📗Dialogue No. 01
Charles : This is the second time I’ve failed her driver’s test, and I’ll do the next time unless I practice parallel parking.
Diana : Oh come on! That’s not the end of the world. You are one of millions in the same boat. You don’t really have to despair.
Charles : Jenny has passed it from the first time. She deserves a pat on the back.
Diana : Jenny is going a long way because she is a go-getter.
Charles : Anyway; I have to get out of some of my commitments to do some practice. I’m always beat . You know.
Diana : Well; I’m afraid the driver’s test committee are taking you for a ride. I heard they make more money when people fail.
Not the end of the world : not the worst thing that could happen.
In the same boat : sharing a particular experience or circumstance with others.
A pat on the back : praise.
Go a long way : to make success
Go-getter : ambitious.
Get out of : to try to avoid or escape a duty or responsibility
Beat : completely exhausted.
Take someone for a ride : to deceive or cheat someone.
(30,000+ Idioms With Examples)
(Advanced Spoken English Course)
📗Dialogue No. 02
Josh : Oh, not again. My holiday plans fell apart (1). My wife is gonna go nuts. She always accuses me of not keeping my word.
Bill : Do you often go back on your word?
Josh : When the vase fell apart (2) last month, I promised to buy a new one. But I’m still broke!
Bill : Don’t let on to her yet. Maybe everything will turn out okay.
Josh : The point is my wife is counting a lot on this holiday. She has already informed all friends about it. I can’t just overlook that.
Bill : Man! marriage is no bed of roses!
Josh : Looking back on my bachelorhood days, I can obviously say that marriage is heaven in comparison. Al least I got rid of the dog’s life.
Fall apart : to fail.
Go nuts : to become very angry or very excited.
Keep one’s word : do what one has promised.
Go back on one’s word : fail to keep a promise.
Fall apart (2): break into pieces.
Let on : to reveal; to inform; to tell.
Count on : to hope or expect that something will happen.
No bed of roses : there are unpleasant things to deal with as well as the pleasant ones.
Look back : to think about a time or event in the past.
Heaven : something that gives you great pleasure.
Dog’s life : a very unhappy and unpleasant life
(50,000+ English Literature MCQs)
(Advanced Grammar MCQs)
📗Dialogue No. 03
Josh : Albert is a top-notch manager who never backed out of any agreement.
Bill : Well; I beg to differ. You had better wash your hands of this affair before you end up in jail.
Josh : What? Jail! Do you think I’m sticking my neck out by this partnership?
Bill : Don’t you see that you’re asking for trouble by selling smuggled cars? Are you out of your mind?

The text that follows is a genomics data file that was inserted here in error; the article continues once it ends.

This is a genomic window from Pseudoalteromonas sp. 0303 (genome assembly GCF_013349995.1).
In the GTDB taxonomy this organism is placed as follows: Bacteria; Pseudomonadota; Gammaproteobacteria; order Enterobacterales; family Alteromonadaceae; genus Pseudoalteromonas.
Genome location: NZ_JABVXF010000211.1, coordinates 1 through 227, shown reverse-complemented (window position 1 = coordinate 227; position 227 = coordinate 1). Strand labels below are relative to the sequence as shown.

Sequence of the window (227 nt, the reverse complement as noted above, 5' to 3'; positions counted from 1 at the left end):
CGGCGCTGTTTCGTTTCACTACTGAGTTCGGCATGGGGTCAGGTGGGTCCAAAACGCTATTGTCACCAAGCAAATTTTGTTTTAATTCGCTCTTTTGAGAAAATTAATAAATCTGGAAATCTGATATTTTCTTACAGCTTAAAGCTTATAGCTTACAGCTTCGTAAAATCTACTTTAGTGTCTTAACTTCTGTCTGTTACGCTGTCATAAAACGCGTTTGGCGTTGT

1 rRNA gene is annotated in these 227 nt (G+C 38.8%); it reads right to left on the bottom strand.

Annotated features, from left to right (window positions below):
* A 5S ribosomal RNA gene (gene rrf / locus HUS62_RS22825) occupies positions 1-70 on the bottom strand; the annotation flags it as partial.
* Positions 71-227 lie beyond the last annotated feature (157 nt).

Josh : I have to. Sales have fallen off and all I can do is sitting around twiddling my thumbs. Business stinks.
Bill : You’re right. Money doesn’t grow on trees.
Top-notch : excellent; the best.
Back out of : not to do something that you had said you would do.
I beg to differ : a way of saying “I do not agree”. It’s a polite expression.
Wash one’s hand of : to get out of: to refuse responsibility for.
Stick one’s neck out : to expose oneself to some risk, danger, or responsibility.
Ask for trouble : to act in a way that is likely to incur problems or difficulties.
Fall off : to drop off; to decrease.
Twiddle one’s thumbs : be bored or idle because one has nothing to do.
Stink : to be of extremely bad quality, to be terrible.
Money doesn’t grow on trees : it is not easy to get money.
(20,000+ Linguistics MCQs)
(American Literature MCQs)
📗Dialogue No. 04
Linda : England had been knocked out (1) of the World Cup by West Germany.
Lucy : Really! This news will knock James out (2). He is a big fan of Germany.
Linda : I also heard that the storm knocked out (3) power supplies in many parts of the city. Two people passed away and 10 were knocked out (4).
Lucy : Don’t knock yourself out reporting such news. I’m in no mood to hear them right now.
Don’t you see that you’re getting a news junkie!
Linda : It’s all because of the dead-end conditions we are going through.
Lucy : Don’t be so morbid and gloomy for Heaven’s sake! Things aren’t that bad.
(Indian English Literature MCQs)
Knock out (1): to make someone leave a competition by defeating them.
Knock someone out (2): to impress someone.
Knock out (3): to destroy something, or to stop it from working.
Knock out (4): make someone unconscious.
Knock oneself out : make a lot of efforts to do something.
Junkie : a person with an obsessive dependency on something
Dead-end : permitting no opportunity for progress or advancement.
Go through : to experience; to undergo.
Morbid : showing a strong interest in subjects such as death that most people think are unpleasant.
(Idioms with Examples Part 15)
(Idioms with Examples Part 17)
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